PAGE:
College football lost one of its great writers on Thursday. Maybe it's greatest.
Dan Jenkins holds that title for me. Sports Illustrated, Jenkins' home for much of his career, described him as a legendary "golf writer and best-selling novelist," and that's all true. I would read Jenkins on golf, despite having only a passing interest, because it was Jenkins. I have the novels, too. It's all as good as advertised.
But the work I always return to at least a couple of times a year is Saturday's America, a collection of Jenkins' writing on college football for SI, published in 1970. Here you get the full effect of Jenkins' plain-spoken, country-intellectual, damn-that's-how-it-is style of describing a scene that made him the perfect chronicler of the college game.
If you're not familiar with his work, or if it has simply been a while since you've read it, here are four grafs of Jenkins on Nebraska's 16-14 win over Missouri in 1965. This version, an excerpt from the book, differs slightly from the version that appeared in SI on Nov. 8, 1965. (You can read the original story here.)
From Saturday's America:
Missouri's Dan Devine looked like a man who had just learned that his disease was incurable. He was leaning against a table in the silent gloom of his locker room, a towel around his neck, a paper cup of water in his hand, whip-dog tired, and his large brown eyes fixed vacantly on a lot of things that could have happened. He talked softly and very, very slowly. "I don't think . . . I can remember . . . a team of ours ever playing this well . . . and losing," he said. "But, well, they . . . they just . . . they somehow do a number of things real well." They were the ponderous, relentless, ill-attired Cornhuskers of Nebraska, and this is how they left you after a football game.
Devine had got them in his own stadium on a warm, picturesque homecoming day before the largest crowd, 58,000, ever to see a sports event in his state. It was the perfect upset situation. He had also got them 14-0 down in the first quarter with a poised, vicious, thoroughly dedicated team of his own that featured the talents of Gary Lane and Johnny Roland. But he had somehow lost, 16-14, in the last five minutes, and the only explanation seemed to be that Nebraska was overwhelming. Clumsy but overwhelming.
Indeed, this was the kind of team Bob Devaney had put together out in Lincoln: big, mobile, deep, patient, mysteriously unemotional, workmanlike and confident. Nebraska was so big that when the Cornhuskers ran out there, you could see the field tilt. Their uniforms were ugly with skinny numerals and their socks slipped down, and they stood around a lot at times, but there were moments when the ball was snapped that wild, wonderful things happened. They were headed for a 10-0 season, and when a young man named Larry Wachholtz place-kicked the winning field goal, a couple of Nebraska players were actually seen jumping up and down on the sideline.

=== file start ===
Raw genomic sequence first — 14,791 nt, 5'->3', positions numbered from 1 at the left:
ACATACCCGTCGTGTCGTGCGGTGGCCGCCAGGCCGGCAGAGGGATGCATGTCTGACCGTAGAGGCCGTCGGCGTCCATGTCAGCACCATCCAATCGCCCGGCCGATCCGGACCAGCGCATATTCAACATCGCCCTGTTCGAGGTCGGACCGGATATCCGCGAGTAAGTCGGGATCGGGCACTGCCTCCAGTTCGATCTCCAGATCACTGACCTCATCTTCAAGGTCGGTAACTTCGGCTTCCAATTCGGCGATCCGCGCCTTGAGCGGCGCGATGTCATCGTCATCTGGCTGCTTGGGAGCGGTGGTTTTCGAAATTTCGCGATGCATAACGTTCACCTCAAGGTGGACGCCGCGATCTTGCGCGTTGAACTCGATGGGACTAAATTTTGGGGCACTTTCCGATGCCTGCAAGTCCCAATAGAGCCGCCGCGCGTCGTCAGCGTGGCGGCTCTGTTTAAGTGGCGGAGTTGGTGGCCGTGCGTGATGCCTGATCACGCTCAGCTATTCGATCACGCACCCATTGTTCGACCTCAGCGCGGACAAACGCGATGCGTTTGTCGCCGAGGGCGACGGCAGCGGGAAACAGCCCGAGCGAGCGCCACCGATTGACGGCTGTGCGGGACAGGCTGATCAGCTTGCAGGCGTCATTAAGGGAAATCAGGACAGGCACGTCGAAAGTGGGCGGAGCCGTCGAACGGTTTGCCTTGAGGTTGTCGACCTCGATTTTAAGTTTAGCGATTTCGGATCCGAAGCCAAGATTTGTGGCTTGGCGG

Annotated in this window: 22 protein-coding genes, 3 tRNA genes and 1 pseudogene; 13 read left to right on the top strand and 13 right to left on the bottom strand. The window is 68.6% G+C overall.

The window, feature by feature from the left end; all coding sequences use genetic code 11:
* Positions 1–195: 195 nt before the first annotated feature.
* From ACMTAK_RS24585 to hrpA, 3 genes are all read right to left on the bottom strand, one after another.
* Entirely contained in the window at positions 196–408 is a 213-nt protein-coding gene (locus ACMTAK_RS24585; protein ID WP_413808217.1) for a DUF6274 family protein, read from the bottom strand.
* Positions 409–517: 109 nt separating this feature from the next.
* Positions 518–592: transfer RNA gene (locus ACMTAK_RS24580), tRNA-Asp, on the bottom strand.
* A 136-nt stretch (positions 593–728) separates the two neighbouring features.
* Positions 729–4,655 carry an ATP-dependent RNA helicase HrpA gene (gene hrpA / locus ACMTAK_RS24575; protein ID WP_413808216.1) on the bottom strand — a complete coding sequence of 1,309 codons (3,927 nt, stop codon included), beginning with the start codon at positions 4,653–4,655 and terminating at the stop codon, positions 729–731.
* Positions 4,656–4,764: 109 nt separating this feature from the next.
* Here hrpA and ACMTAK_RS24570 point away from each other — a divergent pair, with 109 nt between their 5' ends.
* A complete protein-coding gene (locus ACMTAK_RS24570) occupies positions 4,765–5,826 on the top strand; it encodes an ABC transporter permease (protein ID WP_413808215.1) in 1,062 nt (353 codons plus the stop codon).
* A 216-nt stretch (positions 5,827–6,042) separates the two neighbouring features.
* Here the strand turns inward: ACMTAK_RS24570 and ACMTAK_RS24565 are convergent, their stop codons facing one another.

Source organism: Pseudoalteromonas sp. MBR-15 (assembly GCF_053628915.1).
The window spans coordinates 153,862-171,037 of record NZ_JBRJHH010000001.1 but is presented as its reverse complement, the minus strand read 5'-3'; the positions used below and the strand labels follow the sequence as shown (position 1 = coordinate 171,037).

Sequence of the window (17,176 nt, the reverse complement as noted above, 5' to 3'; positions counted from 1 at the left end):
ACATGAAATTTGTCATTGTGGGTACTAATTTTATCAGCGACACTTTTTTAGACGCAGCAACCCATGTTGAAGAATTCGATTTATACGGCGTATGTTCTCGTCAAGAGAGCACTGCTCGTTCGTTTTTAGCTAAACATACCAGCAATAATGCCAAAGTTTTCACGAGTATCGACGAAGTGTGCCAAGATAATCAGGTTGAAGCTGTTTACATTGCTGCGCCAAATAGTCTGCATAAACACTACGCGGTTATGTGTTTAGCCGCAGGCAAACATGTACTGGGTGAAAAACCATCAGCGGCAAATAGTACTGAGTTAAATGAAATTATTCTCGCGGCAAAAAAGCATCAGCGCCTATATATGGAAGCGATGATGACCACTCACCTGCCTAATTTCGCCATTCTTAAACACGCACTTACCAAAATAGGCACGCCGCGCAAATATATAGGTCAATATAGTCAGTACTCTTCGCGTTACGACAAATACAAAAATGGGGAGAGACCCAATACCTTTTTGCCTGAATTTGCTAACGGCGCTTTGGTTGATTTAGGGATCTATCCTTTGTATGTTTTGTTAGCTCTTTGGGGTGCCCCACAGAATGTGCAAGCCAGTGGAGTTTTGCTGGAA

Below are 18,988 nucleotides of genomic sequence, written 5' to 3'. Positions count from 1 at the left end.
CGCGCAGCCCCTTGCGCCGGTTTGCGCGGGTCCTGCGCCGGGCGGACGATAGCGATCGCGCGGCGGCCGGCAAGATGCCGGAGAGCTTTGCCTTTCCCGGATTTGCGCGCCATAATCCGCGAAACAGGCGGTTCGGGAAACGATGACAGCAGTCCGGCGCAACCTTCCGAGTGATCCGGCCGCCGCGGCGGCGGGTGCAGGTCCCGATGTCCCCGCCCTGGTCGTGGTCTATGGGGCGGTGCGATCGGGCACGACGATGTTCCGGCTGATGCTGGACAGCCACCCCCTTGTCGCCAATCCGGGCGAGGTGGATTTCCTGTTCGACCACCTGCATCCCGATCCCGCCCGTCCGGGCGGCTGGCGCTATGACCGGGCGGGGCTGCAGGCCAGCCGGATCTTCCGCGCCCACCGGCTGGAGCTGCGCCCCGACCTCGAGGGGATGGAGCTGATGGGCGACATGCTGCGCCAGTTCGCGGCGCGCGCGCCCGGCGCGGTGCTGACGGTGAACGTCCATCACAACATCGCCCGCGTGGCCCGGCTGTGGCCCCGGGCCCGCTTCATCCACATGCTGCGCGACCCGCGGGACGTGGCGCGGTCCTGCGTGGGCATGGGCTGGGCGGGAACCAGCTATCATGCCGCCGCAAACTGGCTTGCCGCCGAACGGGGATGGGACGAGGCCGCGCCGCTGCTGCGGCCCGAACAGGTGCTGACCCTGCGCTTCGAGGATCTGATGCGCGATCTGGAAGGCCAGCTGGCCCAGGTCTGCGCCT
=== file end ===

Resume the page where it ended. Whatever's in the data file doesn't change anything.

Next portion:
Upstairs, Don Bryant, the Nebraska publicity man, was startled. "Look,” he said. "They almost look like students."
Jenkins and I disagree on the sartorial suitability of those mid-1960s Nebraska uniforms––they're my personal favorite––but I like to think it's the only point of contention we might have had. Or maybe I just need to think that.
I'll never be able to write a sentence like this, Jenkins' opener from his story following The Game of the Century in 1971 . . .
In the land of the pickup truck and cream gravy for breakfast, down where the wind can blow through the walls of a diner and into the grieving lyrics of a country song on a jukebox—down there in dirt-kicking Big Eight territory—they played a football game on Thanksgiving Day that was mainly for the quarterbacks on the field and for self-styled gridiron intellectuals everywhere.
. . . so instead I imagine that we would've been friends, me and this person I never met. And never will.
Except for every time I pick up Saturday's America again. It's a beautiful friendship.
Thanks for that, Dan.
Additional (Essential) Reading: The Disciples of St. Darrell, Pursuit of a Big Blue Chipper
The Grab Bag
- Tanner Farmer had himself a day at Nebraska’s Pro Day on Thursday.
- Jacob Padilla recaps day one from the Nebraska State Tournament.
- And here’s some more Jacob as he looks at the Huskers’ prospects at inside linebacker this spring.
- Greg Smith on Cam Jones, Nebraska’s ace peer recruiter, and Tony Tuioti’s approach to the trail.
- Nebraska women’s basketball fell in the Big Ten Tournament to Purdue.
Today’s Song of Today
This always struck me as a Dan Jenkins story in song form . . .
Brandon is the Managing Editor for Hail Varsity and has covered Nebraska athletics for the magazine and web since 2012, Hail Varsity’s first season on the scene. His sports writing has also been featured by Fox Sports, The Guardian and CBS Sports.